Industrial meat producers are creating “enhanced meat” by pumping chicken, pork and beef with water and added salt, which increases their bottom lines and decreases the healthfulness of their products.
Even if you see the word "natural," read labels to determine whether meat has been pumped with salt-water "broth."
Photo by Shelley Stonebrook
It’s labeled “all natural,” you say? You may still have paid good money for 12 to 15 percent added salt water.
Before you take a bite out of that plump roast, grilled chicken breast or juicy steak, you may want to make sure your meat isn’t biting you back. That one serving of meat on your plate may contain enough added salt to equal that of a large serving of fast-food french fries. Processed food masquerading as fresh and, particularly, as “safe,” is today’s supermarket butcher-counter trend.
Consumer Reports sounded the alarm on “plumped” chicken back in 2008, when it revealed chickens from some big-name producers that are labeled “natural” are often pumped full of a salt-water solution, raising sodium content to unhealthy levels. Moreover, $1.50 of the price tag per package is salt water. But the plumping practice doesn’t end there, nor is it limited to chicken.
The demand for leaner meats has often translated to tougher and less flavorful cuts. Taking a page from the chicken processors’ book, beef and pork processors began pumping liquids into their meat to offset poor texture and taste. Although often called “broth,” the key ingredients in these fluids are water, salt and usually an antimicrobial. Meat processors inject the salt-water solution deep into the meat tissue to add “juiciness” — and weight — to the final product. This “enhanced” meat can still be labeled “natural.”
Although Big Ag industry representatives would argue that consumer demand for lean but tender meat is the driving force behind enhanced meat, the financial result of customers paying for salt water instead of meat is clearly substantial. In a National Cattleman’s Beef Association fact sheet, Chance Brooks, associate professor of meat science at Texas Tech University, wrote, “The addition of water also increases yield, which is important to processors because of economic advantages that offset production costs.”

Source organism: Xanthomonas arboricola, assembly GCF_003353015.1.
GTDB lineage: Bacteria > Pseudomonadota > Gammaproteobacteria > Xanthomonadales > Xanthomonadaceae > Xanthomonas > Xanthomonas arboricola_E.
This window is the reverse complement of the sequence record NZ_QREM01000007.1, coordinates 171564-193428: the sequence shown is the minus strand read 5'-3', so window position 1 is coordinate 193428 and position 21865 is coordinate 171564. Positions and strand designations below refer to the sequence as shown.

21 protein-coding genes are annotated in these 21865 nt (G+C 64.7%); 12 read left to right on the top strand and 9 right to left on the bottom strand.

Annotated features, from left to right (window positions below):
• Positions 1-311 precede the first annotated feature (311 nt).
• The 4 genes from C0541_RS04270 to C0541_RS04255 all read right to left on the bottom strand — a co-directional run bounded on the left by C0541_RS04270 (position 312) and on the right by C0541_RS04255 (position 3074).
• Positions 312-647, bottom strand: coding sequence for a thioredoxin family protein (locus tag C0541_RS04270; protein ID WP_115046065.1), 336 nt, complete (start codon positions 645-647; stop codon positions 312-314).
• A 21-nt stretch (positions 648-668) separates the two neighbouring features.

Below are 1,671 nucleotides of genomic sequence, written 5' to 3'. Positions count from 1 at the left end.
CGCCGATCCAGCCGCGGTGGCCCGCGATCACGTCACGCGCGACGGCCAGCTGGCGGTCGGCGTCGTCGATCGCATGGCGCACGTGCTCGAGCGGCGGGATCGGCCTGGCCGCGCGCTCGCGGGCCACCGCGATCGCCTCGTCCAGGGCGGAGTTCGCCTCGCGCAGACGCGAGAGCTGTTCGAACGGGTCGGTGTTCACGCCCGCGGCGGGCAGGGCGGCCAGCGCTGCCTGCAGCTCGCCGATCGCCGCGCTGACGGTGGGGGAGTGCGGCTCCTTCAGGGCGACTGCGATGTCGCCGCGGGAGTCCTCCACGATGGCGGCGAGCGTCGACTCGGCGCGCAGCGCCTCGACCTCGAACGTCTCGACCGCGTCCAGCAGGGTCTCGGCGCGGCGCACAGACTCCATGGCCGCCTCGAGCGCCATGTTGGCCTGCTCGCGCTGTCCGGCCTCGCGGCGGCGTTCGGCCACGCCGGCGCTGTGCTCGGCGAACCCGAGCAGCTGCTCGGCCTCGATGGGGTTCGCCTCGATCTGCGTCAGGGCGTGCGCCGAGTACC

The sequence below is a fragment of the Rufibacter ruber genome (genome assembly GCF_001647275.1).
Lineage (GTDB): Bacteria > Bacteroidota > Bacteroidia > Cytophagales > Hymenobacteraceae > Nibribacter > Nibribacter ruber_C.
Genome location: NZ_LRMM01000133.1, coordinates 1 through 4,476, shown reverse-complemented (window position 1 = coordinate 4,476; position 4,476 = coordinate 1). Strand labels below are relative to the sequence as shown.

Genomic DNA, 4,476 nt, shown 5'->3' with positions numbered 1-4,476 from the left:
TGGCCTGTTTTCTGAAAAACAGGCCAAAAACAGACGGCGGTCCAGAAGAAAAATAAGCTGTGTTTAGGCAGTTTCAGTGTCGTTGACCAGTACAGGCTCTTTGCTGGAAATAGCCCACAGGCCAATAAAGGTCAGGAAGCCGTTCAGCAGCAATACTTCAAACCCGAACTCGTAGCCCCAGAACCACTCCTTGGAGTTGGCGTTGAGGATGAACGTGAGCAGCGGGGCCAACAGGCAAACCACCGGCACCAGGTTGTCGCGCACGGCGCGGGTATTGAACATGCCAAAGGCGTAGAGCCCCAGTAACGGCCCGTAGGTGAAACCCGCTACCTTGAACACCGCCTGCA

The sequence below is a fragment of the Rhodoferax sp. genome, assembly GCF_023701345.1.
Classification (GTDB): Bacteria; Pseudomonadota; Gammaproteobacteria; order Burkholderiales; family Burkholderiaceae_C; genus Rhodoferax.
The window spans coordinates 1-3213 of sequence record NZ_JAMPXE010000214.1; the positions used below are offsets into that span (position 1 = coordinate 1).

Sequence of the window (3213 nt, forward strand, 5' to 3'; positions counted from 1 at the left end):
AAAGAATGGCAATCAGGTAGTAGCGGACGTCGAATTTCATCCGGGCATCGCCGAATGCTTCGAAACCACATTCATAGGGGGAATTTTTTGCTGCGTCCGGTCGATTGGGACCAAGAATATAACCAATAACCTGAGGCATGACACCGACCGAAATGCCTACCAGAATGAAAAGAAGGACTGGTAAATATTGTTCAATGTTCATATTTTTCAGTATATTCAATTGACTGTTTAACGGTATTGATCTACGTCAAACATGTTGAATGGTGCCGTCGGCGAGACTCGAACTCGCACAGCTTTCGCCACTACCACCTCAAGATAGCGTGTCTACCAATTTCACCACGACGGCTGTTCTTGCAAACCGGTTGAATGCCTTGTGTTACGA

One serving of supermarket enhanced beef meets a good portion of your daily recommended sodium intake, which is between 1,500 and 2,300 milligrams. Just one 3-ounce serving of typical injected beef contains approximately 1,800 milligrams of sodium. Needle-injected meat has also been red-flagged by the Food Safety and Inspection Service (FSIS) as a high-risk carrier of E. coli. The needles that insert the salt solution can push bacteria on the surface (where bacteria is typically found) deep into the meat, where cooking may not kill them. To prevent this, FSIS recommends (not requires) that processors apply “an allowed antimicrobial agent to the surface of the product prior to processing.” These approved agents include a number of ingredients (and processes such as irradiation) that most consumers would likely find far from “natural.”
The good news: Processors are required by law to disclose somewhere on the label whether the meat you’re buying has been pumped with a salt-water solution. Be aware that even designations such as “natural,” “fresh” and “100% beef” do not automatically mean the meat hasn’t been pumped. Look for small type, usually on the front of the package near the product name, which may read something like: “Contains up to 15% broth.” To find truly natural meat, consult websites such as Local Harvest, and check your farmers market or natural grocer to source meats from pastured and grass-fed animals that are naturally leaner to begin with.
A pork shoulder weighing 9.25 pounds costs $2.08 per pound (retail); the amount you are paying for salt water is $2.31.
Three pounds of chicken breasts costs $3.08 per pound (retail); the amount you are paying for salt water is $1.39.
Four NY strip steaks costs $13 per pound (retail); the amount you are paying for salt water is $3.90.
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